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Super typhoon set to wreck Scotland's dream

Closing in: Typhoon Hagibis has already cancelled two World Cup games
Closing in: Typhoon Hagibis has already cancelled two World Cup games

The Rugby World Cup has been severely impacted by Super Typhoon Hagibis, with games cancelled and teams left scattered across Japan.

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In an emergency press conference yesterday, World Rugby announced that the game in Yokohama between England and France, and the one in Toyota City involving New Zealand and Italy, were cancelled, with further games under threat from the extreme weather this weekend.

Scotland's Pool A decider against Japan, scheduled for Sunday night, is also at risk of cancellation if conditions are deemed unsafe.

The development is a humiliating one for World Rugby, who have been forced to cancel games for the first time in the 32-year history of the World Cup, given that Italy's hopes of reaching the quarter-finals have been ended by the cancelled match with the All Blacks.

Scotland could also find themselves on the end of a similar decision, which has prompted a fierce response from the Scottish Rugby Union over World Rugby's confirmation that the game will not be relocated.

Here's everything we do and don't know.

The games that should be played this weekend are:


Australia vs Georgia (Shizuoka Stadium Ecopa) - 7:15pm (11:15am BST)


Ireland vs Samoa (Fukuoka Hakatanomori Stadium) - 7:45pm (11:45am BST)


Namibia vs Canada (Kamaishi Recovery Memorial Stadium) - 12:15pm (4:15am BST)

USA vs Tonga (Hanazono Rugby Stadium) - 2:45pm (6:45am BST)

Wales vs Uruguay (Kumamoto Stadium) - 5:15pm (9:15am BST)

Japan vs Scotland (International Stadium okohama) - 7:45pm (11:45am BST)

The games that have been cancelled are:


New Zealand vs Italy (City of Toyota Stadium) - 1:45pm (5:45am BST)

England vs France (International Stadium Yokohama - 5:15pm (9:15am BST)

Are any of the games still under threat?

Yes. Scotland's clash with Japan is at risk of being cancelled if conditions are deemed unsafe to stage the match, even though Typhoon Hagibis will have passed through Yokohama by that point.

The match between Namibia and Canada lso appears to be in danger, even though Kamaishi is not directly on the expected path of the typhoon.

What happens when games are cancelled?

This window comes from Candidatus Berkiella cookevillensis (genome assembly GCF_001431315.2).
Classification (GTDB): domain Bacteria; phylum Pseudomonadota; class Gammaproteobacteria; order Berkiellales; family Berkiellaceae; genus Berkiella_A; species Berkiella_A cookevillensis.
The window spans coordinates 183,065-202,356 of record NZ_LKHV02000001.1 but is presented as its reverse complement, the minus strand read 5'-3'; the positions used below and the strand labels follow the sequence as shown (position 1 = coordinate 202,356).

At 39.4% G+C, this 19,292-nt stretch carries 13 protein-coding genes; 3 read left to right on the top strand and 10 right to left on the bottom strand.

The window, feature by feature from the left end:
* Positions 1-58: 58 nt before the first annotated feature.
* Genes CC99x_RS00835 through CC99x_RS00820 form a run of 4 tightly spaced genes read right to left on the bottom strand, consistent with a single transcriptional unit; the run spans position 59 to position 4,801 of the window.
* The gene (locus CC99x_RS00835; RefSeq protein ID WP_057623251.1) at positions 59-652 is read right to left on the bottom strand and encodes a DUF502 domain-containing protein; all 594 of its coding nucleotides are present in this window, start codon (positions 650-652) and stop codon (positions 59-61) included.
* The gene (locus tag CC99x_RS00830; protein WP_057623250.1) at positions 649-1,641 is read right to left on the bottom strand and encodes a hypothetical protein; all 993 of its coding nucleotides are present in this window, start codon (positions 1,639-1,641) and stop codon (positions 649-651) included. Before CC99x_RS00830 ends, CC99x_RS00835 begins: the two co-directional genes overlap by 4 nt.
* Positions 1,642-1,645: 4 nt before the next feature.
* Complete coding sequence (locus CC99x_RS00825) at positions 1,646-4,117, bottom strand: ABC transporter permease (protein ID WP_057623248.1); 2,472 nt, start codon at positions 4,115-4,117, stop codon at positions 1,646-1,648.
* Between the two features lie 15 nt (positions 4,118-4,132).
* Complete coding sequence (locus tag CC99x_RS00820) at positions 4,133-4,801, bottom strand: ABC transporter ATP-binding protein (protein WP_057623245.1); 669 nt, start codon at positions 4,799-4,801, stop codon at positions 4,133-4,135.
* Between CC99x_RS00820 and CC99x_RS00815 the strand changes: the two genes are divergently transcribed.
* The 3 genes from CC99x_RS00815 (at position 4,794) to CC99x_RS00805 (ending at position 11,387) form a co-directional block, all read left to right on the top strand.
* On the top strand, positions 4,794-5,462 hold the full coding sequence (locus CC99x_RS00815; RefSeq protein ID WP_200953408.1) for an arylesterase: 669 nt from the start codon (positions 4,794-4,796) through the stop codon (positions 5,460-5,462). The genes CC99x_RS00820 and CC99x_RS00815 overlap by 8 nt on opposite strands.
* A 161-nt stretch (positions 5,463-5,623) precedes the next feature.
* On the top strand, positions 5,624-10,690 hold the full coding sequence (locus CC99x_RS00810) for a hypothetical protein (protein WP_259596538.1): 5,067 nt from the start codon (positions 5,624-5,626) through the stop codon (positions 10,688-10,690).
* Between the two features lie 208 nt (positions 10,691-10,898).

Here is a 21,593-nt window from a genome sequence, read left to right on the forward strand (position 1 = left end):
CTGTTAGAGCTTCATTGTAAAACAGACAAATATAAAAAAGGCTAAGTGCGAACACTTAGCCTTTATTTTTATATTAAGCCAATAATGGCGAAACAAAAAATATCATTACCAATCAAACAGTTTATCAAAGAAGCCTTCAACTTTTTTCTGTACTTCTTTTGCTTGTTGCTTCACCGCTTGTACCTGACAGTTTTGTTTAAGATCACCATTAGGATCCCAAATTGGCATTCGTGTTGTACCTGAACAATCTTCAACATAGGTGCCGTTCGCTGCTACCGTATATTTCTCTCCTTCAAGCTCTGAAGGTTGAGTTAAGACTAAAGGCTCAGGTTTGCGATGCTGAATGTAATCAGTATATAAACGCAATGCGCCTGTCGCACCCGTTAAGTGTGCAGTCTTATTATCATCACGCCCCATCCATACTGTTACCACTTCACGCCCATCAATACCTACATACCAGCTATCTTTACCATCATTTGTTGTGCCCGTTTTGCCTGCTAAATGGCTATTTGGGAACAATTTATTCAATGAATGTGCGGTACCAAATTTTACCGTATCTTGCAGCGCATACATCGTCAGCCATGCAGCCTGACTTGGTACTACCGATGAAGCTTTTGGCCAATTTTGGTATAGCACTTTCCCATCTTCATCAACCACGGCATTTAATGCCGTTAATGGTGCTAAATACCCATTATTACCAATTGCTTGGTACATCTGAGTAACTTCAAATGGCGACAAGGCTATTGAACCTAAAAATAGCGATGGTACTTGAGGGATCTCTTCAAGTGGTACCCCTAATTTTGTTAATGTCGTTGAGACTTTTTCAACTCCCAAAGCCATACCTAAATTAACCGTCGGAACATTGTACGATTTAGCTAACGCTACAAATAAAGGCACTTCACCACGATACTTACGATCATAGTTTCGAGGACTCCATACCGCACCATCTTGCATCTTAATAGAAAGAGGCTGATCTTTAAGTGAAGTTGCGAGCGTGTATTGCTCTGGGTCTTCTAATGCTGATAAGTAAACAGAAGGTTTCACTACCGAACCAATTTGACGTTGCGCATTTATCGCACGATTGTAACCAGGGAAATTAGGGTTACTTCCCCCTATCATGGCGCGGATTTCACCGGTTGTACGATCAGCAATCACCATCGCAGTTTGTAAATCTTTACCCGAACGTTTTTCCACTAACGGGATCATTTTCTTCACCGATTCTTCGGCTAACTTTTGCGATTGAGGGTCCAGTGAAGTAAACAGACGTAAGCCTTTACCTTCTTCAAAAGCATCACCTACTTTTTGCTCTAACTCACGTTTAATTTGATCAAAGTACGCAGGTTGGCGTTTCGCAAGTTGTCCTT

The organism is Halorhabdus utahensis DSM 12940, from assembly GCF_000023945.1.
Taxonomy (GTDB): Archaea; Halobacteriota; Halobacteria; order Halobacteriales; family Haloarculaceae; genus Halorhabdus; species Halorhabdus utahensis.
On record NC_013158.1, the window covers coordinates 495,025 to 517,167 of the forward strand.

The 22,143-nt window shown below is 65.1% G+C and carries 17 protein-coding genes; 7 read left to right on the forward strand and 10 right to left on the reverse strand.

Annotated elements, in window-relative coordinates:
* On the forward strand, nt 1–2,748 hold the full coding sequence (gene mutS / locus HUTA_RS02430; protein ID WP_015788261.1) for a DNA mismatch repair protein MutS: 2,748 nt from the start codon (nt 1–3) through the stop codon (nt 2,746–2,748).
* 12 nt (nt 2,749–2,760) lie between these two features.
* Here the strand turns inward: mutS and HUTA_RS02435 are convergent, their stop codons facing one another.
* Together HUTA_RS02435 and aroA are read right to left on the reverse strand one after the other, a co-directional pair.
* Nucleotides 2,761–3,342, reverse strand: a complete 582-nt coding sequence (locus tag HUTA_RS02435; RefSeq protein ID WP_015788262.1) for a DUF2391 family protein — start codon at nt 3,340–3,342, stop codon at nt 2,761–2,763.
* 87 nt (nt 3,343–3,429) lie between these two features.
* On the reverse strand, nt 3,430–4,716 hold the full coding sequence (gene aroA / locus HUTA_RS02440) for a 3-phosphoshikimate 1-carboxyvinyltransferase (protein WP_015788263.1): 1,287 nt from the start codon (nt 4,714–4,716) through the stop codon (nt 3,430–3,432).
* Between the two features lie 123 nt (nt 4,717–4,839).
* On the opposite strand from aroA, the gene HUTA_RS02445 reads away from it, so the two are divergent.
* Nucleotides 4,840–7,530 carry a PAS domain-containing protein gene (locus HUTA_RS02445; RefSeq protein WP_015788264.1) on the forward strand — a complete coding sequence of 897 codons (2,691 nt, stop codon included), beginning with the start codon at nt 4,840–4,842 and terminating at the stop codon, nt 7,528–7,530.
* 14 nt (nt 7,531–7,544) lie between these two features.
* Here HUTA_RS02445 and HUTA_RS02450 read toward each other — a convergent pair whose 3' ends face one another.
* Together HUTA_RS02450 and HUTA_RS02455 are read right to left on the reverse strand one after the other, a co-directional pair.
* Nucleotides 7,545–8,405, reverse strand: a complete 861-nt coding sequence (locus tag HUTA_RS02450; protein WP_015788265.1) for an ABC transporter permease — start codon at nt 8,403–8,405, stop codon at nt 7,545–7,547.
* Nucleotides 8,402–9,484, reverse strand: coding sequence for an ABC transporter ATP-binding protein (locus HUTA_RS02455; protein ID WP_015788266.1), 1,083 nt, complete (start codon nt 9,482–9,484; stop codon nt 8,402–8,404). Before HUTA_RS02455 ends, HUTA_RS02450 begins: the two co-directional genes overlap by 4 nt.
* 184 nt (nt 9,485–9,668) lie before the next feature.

The match is ruled a 0-0 draw, with two points awarded to both teams.

That means England and France remain first and second in Pool C, with England progressing at pool-winners and France as runners-up.

New Zealand are also guaranteed top spot in Pool D, but Italy lose out heavily as they needed to beat the All Blacks to have any chance of progressing to the knockout stage. Ironically, it is the first time Italy have drawn with the All Blacks, standing as their best result against the side even though it ends their World Cup campaign.

What happens if Japan vs Scotland is cancelled?

Both teams are awarded two points, which would be enough to secure Japan first place in Pool A and eliminate Scotland in the process.

Currently, Japan lead the group on 14 points, with Ireland in second on 11 points and Scotland third with 10 points, meaning Scotland need to beat Japan and prevent them from claiming two bonus points, or hope Samoa beat Ireland on Saturday.

What have Scotland said?

They are understandably furious, given that there has already been the suggestion for matches to be relocated or rescheduled. A spokesman for the Scottish Rugby Union said: "We are in regular dialogue with World Rugby at all levels to work to ensure our fixture against Japan on Sunday can be played as planned. Public safety is the clear priority.

"With potential impact on our last Pool A fixture, Scottish Rugby fully expects contingency plans to be put in place to enable Scotland to contest for a place in the quarter-finals on the pitch, and will be flexible to accommodate this."

What have World Rugby said?

Rugby World Cup tournament director Alan Gilpin said: "We looked pretty exhaustively at all the options. What is important to note is that where we are is in accordance with what we said we would do before the tournament.

"Doing that on this scale, with so many teams to move around, and to be able to deliver safely the exit of 12 teams after the pool stage, we couldn't guarantee contingency plans consistently. If we can't do it for all, we can't do it for any.

"We have looked again at the potential to apply some consistency to our contingency plan across all the games and we treat all the matches fairly. Italy are in the same position as Scotland are in. It is a huge match and we would love to play that game. But we won't treat that match any differently."

How bad will the typhoon be?

Hagibis is already predicted to be the worst typhoon of the year, with the current tropical cyclone measured at 1,400km wide - 1,000km more than Typhoon Faxai that devastated Tokyo and the Kanto region last month.

Winds have been recorded at peaks of 160mph, with sustained winds of 150mph moving the typhoon at around nine miles per hour.

The expectation is that the tropical cyclone will weaken on its approach to the Tokyo Bay area, but it has been described by Jeff Masters, a meteorologist with the magazine Scientific American, as one of the most damaging typhoons in Japanese history.

"If it hits Tokyo Bay like some of the current forecasts are saying, then it's going to be a multibillion dollar disaster," Dr Masters said.

Last year, Typhoon Jebi proved the worst tropical cyclone for 25 years, killing 11 people, injuring hundreds and costing an estimated $12.6bn in damage, while Faxai killed three people last month.

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